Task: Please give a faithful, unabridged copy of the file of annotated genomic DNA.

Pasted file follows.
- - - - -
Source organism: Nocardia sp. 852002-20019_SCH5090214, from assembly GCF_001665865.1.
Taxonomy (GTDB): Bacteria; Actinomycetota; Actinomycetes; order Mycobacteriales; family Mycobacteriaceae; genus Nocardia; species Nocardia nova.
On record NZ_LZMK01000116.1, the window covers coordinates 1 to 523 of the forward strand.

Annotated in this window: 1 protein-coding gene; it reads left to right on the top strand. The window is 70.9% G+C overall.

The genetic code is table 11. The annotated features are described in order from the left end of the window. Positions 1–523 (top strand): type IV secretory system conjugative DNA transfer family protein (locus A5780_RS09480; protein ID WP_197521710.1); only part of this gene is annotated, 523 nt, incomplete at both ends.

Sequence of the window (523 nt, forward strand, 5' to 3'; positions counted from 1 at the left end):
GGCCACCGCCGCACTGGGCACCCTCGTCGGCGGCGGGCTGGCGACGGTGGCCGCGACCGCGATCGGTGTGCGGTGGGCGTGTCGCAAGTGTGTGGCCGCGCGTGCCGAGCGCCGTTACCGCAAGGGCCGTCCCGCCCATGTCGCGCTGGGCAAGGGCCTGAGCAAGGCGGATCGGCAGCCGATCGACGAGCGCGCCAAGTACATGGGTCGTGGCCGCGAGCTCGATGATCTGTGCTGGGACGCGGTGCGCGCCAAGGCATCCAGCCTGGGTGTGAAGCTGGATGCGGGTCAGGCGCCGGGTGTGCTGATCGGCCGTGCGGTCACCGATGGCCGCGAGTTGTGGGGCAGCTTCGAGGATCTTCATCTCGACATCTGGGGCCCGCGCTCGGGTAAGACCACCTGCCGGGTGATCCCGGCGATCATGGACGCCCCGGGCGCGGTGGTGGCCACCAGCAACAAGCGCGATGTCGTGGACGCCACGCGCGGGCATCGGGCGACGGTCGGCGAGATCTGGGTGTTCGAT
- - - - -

Source organism: Nocardia sp. 852002-20019_SCH5090214, from assembly GCF_001665865.1.
Taxonomy (GTDB): Bacteria; Actinomycetota; Actinomycetes; order Mycobacteriales; family Mycobacteriaceae; genus Nocardia; species Nocardia nova.
On record NZ_LZMK01000116.1, the window covers coordinates 1 to 523 of the forward strand.

Annotated in this window: 1 protein-coding gene; it reads left to right on the top strand. The window is 70.9% G+C overall.

The genetic code is table 11. The annotated features are described in order from the left end of the window. Positions 1–523 (top strand): type IV secretory system conjugative DNA transfer family protein (locus A5780_RS09480; protein ID WP_197521710.1); only part of this gene is annotated, 523 nt, incomplete at both ends.

Sequence of the window (523 nt, forward strand, 5' to 3'; positions counted from 1 at the left end):
GGCCACCGCCGCACTGGGCACCCTCGTCGGCGGCGGGCTGGCGACGGTGGCCGCGACCGCGATCGGTGTGCGGTGGGCGTGTCGCAAGTGTGTGGCCGCGCGTGCCGAGCGCCGTTACCGCAAGGGCCGTCCCGCCCATGTCGCGCTGGGCAAGGGCCTGAGCAAGGCGGATCGGCAGCCGATCGACGAGCGCGCCAAGTACATGGGTCGTGGCCGCGAGCTCGATGATCTGTGCTGGGACGCGGTGCGCGCCAAGGCATCCAGCCTGGGTGTGAAGCTGGATGCGGGTCAGGCGCCGGGTGTGCTGATCGGCCGTGCGGTCACCGATGGCCGCGAGTTGTGGGGCAGCTTCGAGGATCTTCATCTCGACATCTGGGGCCCGCGCTCGGGTAAGACCACCTGCCGGGTGATCCCGGCGATCATGGACGCCCCGGGCGCGGTGGTGGCCACCAGCAACAAGCGCGATGTCGTGGACGCCACGCGCGGGCATCGGGCGACGGTCGGCGAGATCTGGGTGTTCGAT